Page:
Advancing Dental Therapy in Minnesota
Katy Leiviska, MDT ’11, had a hard time figuring out what she wanted to do after college. As a pre-medicine major, she shadowed several professionals and just couldn’t figure out the right path for herself.
Then, she read an article about the University of Minnesota’s new dental simulation machine—and her interest peaked. She shadowed dentists for hours, and wavered on whether to pursue dental hygiene or a doctorate, until her undergraduate advisor opened her eyes to a new opportunity: to be part of the first class of dental therapists to graduate from the University of Minnesota.
“After researching the program, I withdrew every other application and put everything into dental therapy,” she recalled. “I would be able to work in a healthcare field, work with my hands, and serve an underserved population.”
A lot has changed since she graduated in the first cohort of dental therapists in Minnesota in 2011, amid an economic downturn and skepticism surrounding the new profession. Once concerned she might not be able to find a job, she’s now leading an association for her profession and sharing its story.
Leiviska became president of the Minnesota Dental Therapy Organization in 2020, a role that allows her to share the concept of dental therapy in Minnesota and throughout the country and encourage other states to embrace the profession. Accepted as a profession in 13 states and counting, dental therapists are mid-level providers who deliver preventive and routine restorative treatment with a particular focus on increased access to care for those who might not otherwise have oral health options.
As president of the Minnesota Dental Therapy Organization throughout the COVID-19 pandemic, Leiviska has focused on securing Pew grant funding to support virtual opportunities that introduce oral health professionals and the public to her field. Thanks to the help of former MDTA president and clinical assistant professor Danae Seyffer, MDT, the grant resulted in the first ever continuing education focused solely on dental therapy.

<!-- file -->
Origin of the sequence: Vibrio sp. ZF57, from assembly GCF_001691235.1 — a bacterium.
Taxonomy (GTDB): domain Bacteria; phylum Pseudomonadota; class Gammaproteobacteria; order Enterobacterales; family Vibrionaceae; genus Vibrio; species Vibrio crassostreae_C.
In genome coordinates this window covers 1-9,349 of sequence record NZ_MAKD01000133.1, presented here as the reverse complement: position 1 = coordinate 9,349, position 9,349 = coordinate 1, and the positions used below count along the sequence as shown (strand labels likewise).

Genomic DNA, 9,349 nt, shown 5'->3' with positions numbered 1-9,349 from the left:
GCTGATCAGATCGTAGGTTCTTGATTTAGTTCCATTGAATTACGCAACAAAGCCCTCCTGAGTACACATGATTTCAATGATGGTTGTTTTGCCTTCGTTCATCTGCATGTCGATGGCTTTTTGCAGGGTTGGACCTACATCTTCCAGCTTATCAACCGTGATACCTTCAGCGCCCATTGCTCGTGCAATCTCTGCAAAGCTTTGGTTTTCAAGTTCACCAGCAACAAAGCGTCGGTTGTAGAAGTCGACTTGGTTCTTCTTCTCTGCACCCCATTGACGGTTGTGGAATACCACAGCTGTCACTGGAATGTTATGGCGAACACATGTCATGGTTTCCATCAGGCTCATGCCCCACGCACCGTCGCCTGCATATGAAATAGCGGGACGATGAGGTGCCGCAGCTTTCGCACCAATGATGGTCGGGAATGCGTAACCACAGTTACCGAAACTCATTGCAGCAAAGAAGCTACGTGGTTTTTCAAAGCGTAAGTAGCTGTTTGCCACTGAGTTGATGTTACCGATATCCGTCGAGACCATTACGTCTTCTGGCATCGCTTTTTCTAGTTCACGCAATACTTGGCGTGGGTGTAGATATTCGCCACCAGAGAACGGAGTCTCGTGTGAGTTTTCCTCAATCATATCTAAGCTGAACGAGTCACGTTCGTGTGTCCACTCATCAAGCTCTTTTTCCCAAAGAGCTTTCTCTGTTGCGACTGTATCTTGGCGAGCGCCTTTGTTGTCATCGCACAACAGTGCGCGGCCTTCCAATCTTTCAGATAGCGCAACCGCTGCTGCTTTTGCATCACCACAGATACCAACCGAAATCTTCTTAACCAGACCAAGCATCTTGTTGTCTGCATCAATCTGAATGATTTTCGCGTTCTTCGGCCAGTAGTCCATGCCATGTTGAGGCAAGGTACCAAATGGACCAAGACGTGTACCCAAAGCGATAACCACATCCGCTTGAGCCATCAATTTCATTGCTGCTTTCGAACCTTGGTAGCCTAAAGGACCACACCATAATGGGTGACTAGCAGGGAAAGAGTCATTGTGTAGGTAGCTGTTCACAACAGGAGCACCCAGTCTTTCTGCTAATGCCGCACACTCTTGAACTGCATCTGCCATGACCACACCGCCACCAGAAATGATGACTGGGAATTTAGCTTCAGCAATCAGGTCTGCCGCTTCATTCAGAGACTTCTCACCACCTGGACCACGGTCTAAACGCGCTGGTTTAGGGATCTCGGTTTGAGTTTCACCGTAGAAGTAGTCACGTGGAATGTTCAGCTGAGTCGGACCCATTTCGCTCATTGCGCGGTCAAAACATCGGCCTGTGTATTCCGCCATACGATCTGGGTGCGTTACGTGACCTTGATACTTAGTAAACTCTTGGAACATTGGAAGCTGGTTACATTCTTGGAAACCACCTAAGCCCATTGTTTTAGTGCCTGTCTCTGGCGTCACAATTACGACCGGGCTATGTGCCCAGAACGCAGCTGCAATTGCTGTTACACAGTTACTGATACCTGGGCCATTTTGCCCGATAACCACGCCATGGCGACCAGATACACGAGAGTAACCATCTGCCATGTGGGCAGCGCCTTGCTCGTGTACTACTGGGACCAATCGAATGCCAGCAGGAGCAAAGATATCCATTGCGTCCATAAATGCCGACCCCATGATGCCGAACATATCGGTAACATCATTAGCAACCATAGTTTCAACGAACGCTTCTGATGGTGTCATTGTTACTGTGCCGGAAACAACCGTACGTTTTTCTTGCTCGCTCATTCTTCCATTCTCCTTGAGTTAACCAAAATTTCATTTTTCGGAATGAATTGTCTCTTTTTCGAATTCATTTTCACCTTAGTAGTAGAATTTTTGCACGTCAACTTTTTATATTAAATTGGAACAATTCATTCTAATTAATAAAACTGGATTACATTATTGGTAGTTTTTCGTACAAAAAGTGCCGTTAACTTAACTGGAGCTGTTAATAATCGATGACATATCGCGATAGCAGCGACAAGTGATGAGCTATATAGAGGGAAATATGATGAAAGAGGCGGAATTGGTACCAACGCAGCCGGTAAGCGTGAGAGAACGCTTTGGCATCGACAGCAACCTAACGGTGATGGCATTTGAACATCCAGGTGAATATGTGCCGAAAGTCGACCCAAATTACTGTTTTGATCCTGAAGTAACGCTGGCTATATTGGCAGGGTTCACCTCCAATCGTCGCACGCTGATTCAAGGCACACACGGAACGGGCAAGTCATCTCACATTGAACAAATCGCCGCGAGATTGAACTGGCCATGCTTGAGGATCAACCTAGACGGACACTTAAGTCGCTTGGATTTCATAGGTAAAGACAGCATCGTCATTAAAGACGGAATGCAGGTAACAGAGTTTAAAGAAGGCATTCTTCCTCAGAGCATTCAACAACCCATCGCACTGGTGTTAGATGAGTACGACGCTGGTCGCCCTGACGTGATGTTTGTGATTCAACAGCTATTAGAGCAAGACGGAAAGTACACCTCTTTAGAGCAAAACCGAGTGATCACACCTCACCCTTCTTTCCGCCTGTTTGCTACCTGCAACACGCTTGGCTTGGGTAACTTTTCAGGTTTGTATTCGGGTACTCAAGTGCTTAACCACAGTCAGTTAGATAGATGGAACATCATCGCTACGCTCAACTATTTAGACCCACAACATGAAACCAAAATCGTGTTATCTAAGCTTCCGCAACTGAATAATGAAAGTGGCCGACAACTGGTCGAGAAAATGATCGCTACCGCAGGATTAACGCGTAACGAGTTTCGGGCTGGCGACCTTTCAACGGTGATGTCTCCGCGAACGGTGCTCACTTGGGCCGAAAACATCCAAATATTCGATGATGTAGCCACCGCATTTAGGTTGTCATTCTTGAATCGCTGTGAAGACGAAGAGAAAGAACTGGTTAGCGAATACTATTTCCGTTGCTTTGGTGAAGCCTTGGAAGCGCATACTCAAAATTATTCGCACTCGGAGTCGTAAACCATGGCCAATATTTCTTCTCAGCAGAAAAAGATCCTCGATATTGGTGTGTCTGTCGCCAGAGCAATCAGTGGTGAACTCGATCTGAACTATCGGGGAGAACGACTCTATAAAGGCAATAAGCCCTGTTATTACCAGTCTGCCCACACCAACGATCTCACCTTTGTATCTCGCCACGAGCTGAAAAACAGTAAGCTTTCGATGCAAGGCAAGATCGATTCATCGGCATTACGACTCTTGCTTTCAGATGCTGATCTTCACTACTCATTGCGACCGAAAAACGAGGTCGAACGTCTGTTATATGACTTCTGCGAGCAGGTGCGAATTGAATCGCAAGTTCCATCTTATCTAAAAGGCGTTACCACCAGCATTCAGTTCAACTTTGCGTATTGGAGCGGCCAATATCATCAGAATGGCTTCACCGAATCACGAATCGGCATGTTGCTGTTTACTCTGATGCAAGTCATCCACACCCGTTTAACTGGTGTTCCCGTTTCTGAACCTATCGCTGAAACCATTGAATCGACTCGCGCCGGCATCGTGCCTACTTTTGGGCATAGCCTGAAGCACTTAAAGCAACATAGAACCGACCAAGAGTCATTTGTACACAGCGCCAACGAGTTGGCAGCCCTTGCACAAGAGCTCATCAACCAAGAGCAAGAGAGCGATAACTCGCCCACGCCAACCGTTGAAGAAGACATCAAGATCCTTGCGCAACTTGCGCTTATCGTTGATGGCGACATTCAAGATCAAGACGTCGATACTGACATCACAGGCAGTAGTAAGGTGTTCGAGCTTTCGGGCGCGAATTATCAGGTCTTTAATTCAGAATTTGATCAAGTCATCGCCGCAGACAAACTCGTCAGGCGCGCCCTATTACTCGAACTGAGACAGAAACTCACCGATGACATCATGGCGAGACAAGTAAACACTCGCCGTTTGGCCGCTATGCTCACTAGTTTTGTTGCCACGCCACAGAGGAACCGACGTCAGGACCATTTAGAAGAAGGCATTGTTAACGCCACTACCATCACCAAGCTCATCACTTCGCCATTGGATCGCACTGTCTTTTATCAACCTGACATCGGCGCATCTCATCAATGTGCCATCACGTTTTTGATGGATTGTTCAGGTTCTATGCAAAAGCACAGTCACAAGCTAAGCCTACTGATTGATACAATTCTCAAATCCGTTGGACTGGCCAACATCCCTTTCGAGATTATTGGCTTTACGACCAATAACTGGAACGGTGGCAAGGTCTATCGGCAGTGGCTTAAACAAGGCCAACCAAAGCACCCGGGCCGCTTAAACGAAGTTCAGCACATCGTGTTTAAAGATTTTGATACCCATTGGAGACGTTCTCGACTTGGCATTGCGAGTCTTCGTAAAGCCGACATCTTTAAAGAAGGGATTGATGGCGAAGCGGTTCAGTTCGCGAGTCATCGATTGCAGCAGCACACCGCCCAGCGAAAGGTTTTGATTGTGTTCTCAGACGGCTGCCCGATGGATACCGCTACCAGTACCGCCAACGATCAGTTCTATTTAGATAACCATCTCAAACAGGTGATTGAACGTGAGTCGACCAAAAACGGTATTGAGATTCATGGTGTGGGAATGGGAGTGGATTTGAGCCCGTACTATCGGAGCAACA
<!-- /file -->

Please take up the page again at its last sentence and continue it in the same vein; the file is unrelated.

“I have always wanted and sought a dental therapy-centered continuing education, but none have ever existed,” Leiviska said. She was happy to change that.
Held in January and February by the School of Dentistry’s Continuing Dental Education, a two-part continuing education webinar explored the history and background of the profession before delving into the practical implications of having a dental therapist within a practice. Two panels of dental therapists and dentists discussed their own experiences serving underserved populations, working under dental supervision, billing insurance, outlining scopes of work, and more.
The continuing education course brought nearly 60 attendees for the first session, and Leiviska is excited that more will be able to access it through CDE Anytime. “Before now, it was difficult to direct interested parties to any one video or article that encompassed dental therapy,” she explained. Now, she can point them toward this course.
The experience was frightening for Leiviska, who didn’t know what to expect and feared attendees might not show up. “But I was so impressed as a presenter. The continuing education program was so helpful.”
Leiviska hopes that having this resource on dental therapy will make an impact for the oral health community and the public. “I hope people can understand the history of dental therapy, how far it has come, and where we can go,” she said. “Mainly, I hope people can see that we’re doing good work and fulfilling what we were created to do: give high-quality, people-centered care to those most in need.”